Sergio Fausto: past, present and future of the PSDB

In an article for Folha de S.Paulo, political scientist Sergio Fausto presents a good summary of the past, the present and the future of the PSDB, the main opposition party in Brazil.

During Lula’s mandate [2003-2010], there is no doubt that the PSDB was wrong trying to avoid being connected to the supposedly cursed inheritance left by the Fernando Henrique Cardoso government [1995-2002]. The party committed several times the mistake of giving up a constituent part of its identity […].

Basically, the PSDB did not have conviction that the Cardoso government, despite the crisis and the unsatisfactory results in terms of growth and employment, represented a significant advancement for the country and constituted an asset and not a liability to the party, not only in a retrospective view, but also in a perspective of the future.

The scenario faced by the PT today has some similarities. After the elections and especially this year, with the effects of the crisis more evident, it has been hard to see members of the party defending the first term of Dilma Rousseff. In addition, a fraction of the PT believes that the party or the government mimics the PSDB by committing “the mistake of giving up a constituent part of its identity”.

There is at least one significant difference: it will probably be much harder for the PT to convince the population (and perhaps even itself) that the Dilma government, “despite the crisis and the unsatisfactory results in terms of growth and employment”, will have represented “a significant advancement for the country”.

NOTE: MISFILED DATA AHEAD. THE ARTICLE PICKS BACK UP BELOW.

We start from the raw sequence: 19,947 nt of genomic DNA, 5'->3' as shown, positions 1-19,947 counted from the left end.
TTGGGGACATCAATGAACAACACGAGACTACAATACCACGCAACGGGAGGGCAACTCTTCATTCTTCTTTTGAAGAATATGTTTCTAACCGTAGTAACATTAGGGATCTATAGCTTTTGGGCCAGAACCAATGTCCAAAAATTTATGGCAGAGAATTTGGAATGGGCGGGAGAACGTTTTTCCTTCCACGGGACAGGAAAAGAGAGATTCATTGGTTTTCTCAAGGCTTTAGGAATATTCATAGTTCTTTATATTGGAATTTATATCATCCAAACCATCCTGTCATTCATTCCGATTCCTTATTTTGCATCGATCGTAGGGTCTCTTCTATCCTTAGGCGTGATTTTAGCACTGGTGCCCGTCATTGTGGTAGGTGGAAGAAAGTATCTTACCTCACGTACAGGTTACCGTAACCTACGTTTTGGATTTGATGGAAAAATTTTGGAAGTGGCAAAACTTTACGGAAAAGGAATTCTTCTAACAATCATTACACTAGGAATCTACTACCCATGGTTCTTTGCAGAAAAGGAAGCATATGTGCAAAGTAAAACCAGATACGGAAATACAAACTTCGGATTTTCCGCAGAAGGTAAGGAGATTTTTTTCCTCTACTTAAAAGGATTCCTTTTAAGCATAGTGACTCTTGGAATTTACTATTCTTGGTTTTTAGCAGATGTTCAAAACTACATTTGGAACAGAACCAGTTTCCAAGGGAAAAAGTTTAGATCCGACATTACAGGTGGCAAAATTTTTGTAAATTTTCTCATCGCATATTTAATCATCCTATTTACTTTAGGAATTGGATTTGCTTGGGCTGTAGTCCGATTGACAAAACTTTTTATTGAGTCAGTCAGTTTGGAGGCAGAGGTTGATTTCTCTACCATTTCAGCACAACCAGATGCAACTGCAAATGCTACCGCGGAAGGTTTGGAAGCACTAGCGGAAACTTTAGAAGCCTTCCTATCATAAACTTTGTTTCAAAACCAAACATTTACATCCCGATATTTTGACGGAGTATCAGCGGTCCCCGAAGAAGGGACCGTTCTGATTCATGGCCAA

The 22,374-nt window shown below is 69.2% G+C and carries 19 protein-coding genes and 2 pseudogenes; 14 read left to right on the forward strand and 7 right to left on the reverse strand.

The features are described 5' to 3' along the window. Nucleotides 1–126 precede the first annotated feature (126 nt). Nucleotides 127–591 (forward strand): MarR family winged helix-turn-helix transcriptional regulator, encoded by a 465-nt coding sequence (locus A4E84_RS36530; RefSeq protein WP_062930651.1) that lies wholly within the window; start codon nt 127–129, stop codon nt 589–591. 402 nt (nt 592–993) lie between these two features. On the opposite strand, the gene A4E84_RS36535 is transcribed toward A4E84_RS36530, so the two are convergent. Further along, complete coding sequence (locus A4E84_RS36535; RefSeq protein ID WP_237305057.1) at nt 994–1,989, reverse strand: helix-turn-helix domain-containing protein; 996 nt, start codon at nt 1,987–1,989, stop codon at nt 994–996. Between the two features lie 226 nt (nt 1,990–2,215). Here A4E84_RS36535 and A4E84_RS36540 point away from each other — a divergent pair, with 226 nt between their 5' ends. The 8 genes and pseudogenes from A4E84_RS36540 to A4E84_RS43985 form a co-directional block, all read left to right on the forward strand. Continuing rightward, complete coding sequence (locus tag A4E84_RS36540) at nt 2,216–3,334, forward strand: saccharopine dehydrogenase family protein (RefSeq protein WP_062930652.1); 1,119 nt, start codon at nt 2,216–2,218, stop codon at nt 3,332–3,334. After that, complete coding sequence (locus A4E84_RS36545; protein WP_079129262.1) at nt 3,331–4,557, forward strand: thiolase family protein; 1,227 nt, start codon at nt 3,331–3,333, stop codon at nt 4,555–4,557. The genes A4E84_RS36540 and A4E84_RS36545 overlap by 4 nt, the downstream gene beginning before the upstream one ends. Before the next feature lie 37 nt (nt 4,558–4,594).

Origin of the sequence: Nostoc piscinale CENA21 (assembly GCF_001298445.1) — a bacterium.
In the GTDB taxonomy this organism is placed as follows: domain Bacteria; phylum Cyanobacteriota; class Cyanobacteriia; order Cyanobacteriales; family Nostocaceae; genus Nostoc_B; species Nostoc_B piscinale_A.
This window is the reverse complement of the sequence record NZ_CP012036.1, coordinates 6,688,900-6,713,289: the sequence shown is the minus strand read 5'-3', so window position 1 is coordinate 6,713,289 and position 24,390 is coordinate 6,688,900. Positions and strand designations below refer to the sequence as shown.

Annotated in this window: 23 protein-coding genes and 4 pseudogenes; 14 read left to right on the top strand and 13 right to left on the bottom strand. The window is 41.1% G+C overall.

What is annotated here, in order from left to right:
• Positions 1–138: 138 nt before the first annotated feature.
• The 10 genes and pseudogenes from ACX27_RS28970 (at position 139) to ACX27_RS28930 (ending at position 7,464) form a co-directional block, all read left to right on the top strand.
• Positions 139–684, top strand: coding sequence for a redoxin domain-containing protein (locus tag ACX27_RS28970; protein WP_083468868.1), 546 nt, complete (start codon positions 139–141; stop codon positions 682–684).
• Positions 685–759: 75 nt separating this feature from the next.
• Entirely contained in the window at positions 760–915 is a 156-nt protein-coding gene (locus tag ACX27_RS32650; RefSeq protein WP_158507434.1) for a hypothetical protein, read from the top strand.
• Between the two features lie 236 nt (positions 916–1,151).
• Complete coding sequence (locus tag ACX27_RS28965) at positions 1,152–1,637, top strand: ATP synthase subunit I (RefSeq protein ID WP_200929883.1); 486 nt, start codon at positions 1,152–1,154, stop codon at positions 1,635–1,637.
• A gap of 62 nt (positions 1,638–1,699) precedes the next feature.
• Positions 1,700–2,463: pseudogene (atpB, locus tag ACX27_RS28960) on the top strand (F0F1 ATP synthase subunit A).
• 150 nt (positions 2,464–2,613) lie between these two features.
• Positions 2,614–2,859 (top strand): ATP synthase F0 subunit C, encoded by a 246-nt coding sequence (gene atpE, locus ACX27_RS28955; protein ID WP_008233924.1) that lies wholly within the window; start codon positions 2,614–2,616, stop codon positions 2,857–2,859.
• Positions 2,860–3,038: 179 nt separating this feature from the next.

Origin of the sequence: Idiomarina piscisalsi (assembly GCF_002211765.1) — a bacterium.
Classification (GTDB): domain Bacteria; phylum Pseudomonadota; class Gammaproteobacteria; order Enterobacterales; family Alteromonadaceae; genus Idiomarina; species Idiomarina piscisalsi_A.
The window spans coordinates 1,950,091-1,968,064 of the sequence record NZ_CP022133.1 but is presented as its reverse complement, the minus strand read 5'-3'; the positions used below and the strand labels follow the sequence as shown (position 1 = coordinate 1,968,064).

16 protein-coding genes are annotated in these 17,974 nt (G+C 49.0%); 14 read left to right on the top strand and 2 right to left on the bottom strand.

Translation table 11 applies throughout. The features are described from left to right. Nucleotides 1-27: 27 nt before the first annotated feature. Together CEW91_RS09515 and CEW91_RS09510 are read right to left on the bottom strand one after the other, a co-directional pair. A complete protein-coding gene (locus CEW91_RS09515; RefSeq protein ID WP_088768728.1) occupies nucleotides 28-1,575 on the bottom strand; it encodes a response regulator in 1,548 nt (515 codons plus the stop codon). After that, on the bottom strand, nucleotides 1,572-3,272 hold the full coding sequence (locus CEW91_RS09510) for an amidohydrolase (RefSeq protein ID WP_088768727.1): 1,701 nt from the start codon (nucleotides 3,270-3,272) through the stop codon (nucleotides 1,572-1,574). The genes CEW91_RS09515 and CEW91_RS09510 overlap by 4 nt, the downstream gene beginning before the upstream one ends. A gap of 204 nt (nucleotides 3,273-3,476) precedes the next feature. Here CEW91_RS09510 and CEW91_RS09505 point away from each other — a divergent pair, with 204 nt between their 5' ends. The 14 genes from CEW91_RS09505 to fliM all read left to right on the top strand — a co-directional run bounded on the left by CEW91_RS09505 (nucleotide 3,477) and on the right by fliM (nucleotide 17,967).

To stablish a qualified dialogue with this network [of potential PSDB supporters] implies not only to democratise the party internally, but also to define more clearly the place of the PSDB in the ideological map of the country. For that, the party cannot forget it built its history in the progressive and viscerally democratic camp. Forgetting its DNA might seem tempting in the face of the conservative tendencies on the rise in the Brazilian society, but that would represent the irremediable loss of its character and its transformation into a party like any other.

More than a provocation to the most conservative fraction of the PSDB, that message is a warning to his progressive colleagues of the party. “We cannot lose our character.”

‘Brazil: The Corruption of Progress’

That is the title of the latest article by Kenneth Maxwell for the New York Review of Books. Despite a few little mistakes (e.g., “Sérgio Mota” instead of Sérgio Moro), it offers a good overview of what has been happening in Brazil over the past few months.

It can be read here.

Structural problems of the Brazilian economy

Economists Mansueto Almeida, Marcos Lisboa and Samuel Pessôa, in an article (in Portuguese) for Folha de S.Paulo, the most influential Brazilian newspaper:

Contrary to the prevailing view, the fiscal crisis does not stem only from the lack of control of public accounts in recent years. The crisis is deeper and requires a more severe and structural adjustment to allow the resumption of growth. The measures to facilitate a higher primary surplus this year do not overcome the serious challenges facing the country, they only postpone the resolution of the problems, which become even more serious.

Yes, a serious lack of control of public expenditures started in 2009. However, in addition to the short-term problems, there is a structural imbalance. Since 1991, public spending has grown at a higher rate than the national income. […]

Brazil’s serious fiscal problem reflects the unbridled granting of benefits that is incompatible with its national income. We promise more than we have, postponing the resolution of existing restrictions. We leave for future generations accounts payable, but the future has the inconvenient habit of becoming the present.

The article sums up well some of the main structural problems of the Brazilian economy, while also citing the cyclical challenges – caused, in the author’s opinion, by the policies adopted after the 2008–09 crisis.

It deserved more careful editing, though, with some charts and better organised arguments (the text is a bit messy in its bottom half).

The authors are considering translating the article to English. I hope they do that.

The full version, only slightly longer, can be read here.